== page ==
Land of Nams: living in Johannesburg, exploring the world, documenting the things I love

Land of Nams: living in Johannesburg, exploring the world, documenting the things I love

Land of Nams: living in Johannesburg, exploring the world, documenting the things I love

This week is Polish foods week and the title deserves an exclamation point because of the sheer effort that went into creating these pierogi last Sunday morning- I LOVE pierogi (and pelmeni, and variniki and….eastern European dumplings en general) so I convinced Katarzyna to get her mom’s and teach me how to make them. The only other time I’ve made pierogi is with pre-made dumpling skins (CHEATING).

This should make about 80 dumplings.


– 2 big tubs of hard feta cheese, grated*
– 5 med/large soft cooking potatoes, peeled *there should be roughly equal amounts of potato and feta
– One large onion, chopped and fried
– Black pepper, paprika, salt

– 6 cups of flour
– 2 cups of water


sour cream


onion, chopped and fried

bacon, chopped and fried


-A dumpling press (a MUST if you don’t want this to take longer than it already is going to. They’re cheap and easy to find)

-A dough hook for your KitchenAid. Or get a workout like we did and make the dough with your hands.

The night before peel and boil the potatoes. Dry them out overnight.

When you’re ready to get started, grate the boiled potatoes and mix them together with grated feta, and fried onion (which should be cooled at this point) and set aside.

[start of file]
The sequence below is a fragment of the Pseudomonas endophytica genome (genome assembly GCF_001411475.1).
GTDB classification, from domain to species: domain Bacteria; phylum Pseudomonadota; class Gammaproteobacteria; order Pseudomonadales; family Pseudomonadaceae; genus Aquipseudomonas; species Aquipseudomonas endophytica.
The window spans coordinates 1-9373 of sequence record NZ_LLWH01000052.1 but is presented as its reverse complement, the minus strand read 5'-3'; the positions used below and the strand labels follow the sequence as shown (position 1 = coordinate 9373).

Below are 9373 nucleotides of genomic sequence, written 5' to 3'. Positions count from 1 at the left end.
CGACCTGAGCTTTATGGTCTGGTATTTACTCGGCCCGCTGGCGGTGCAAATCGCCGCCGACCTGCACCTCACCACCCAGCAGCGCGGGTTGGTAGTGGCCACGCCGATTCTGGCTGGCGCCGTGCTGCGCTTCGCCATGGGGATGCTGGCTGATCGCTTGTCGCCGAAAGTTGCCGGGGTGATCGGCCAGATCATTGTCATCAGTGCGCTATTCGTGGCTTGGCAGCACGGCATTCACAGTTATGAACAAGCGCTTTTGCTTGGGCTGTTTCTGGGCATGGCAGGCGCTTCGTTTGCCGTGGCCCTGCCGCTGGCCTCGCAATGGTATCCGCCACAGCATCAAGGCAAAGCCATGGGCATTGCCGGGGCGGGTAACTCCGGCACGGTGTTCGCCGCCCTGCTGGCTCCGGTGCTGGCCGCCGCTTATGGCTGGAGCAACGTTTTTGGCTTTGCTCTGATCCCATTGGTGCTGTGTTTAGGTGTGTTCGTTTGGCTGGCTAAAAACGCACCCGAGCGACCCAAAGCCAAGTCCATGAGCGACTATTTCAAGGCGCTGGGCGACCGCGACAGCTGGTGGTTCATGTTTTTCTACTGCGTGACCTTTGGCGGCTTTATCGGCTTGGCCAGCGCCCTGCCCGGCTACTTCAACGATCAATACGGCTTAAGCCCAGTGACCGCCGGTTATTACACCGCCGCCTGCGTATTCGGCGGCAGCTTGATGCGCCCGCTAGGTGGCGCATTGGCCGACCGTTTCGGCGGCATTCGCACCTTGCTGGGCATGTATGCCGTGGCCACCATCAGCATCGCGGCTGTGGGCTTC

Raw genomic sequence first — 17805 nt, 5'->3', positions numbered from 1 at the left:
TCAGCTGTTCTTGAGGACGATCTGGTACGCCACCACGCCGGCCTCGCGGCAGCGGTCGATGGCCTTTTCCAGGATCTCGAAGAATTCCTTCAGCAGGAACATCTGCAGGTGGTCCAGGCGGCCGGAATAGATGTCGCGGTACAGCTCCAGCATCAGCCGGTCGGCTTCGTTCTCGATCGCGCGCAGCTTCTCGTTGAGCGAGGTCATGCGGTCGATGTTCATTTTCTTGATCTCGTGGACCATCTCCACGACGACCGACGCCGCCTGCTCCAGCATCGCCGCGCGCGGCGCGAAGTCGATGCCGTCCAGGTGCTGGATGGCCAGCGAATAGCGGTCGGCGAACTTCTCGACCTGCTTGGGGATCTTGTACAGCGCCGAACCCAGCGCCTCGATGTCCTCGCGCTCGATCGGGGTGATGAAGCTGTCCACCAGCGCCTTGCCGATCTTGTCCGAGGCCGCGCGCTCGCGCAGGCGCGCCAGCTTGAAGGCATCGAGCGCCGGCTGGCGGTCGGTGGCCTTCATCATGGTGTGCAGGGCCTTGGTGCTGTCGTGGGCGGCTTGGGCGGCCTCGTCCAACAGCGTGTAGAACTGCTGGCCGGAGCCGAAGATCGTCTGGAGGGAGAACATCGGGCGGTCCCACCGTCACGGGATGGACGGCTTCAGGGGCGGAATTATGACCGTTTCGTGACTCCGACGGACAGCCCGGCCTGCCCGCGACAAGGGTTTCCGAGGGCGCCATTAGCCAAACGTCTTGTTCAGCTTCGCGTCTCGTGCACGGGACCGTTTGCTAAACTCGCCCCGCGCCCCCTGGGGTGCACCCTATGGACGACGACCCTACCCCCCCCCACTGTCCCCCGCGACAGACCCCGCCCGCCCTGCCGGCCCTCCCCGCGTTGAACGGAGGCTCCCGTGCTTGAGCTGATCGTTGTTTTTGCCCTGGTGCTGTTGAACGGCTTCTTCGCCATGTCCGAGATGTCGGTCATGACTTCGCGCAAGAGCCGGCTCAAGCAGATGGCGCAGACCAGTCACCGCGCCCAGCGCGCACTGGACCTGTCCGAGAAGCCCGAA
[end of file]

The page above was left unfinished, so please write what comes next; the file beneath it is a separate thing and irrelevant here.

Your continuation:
Put flour in a mound or bowl and scoop out an opening in the middle. Add water little by little, mixing it together first with a wooden spoon and then with your hands. Keep kneading and working the dough until it is the right consistency, adding a bit of flour and water as needed. This will be one massive piece so you might want to separate it into two chunks and work each piece separately to make it more manageable. If you have a dough hook, put in flour and add water and let the KitchenAid do all the work for you!

When your dough is done being kneaded roll it flat with a rolling pin, as thin as possible. Use something with a circle approximately the same  circumference as your dumpling press and cut out small circles. This is where Kate cut her hand badly because we were using wine glasses and she put too much pressure on the glass- so be warned, go lightly with the glass!

Roll out the individual circles once more  to get them thin as possible before putting them in the dumpling press. Spoon a bit of filling in, close the press and squeeze, and cut out the extra dough with a knife.

After you’re done with that, boil the water with plenty of salt (at least two teaspoons) and cook 6 dumplings at a time for about 3.5 minutes. Let the dumplings dry on a drying rack, and don’t stack them or they’ll stick.

You can freeze all you want at this point. When you’re ready to eat throw some oil in a frying pan and fry up the dumplings so they get a bit browned. Garnish with sour cream, dill, fried bacon pieces and fried onion.

GOOD LUCK. I recommend doing this over the course of a few days or getting a group of at least 3 people (even with three people it will still take you 4 hours). Oh yea, and starve yourself the week before because it’s so many calories I refuse to even count. Maybe you want to serve it with some homemade borscht.

For more detailed instructions and photos visit Katarzyna’s blog.


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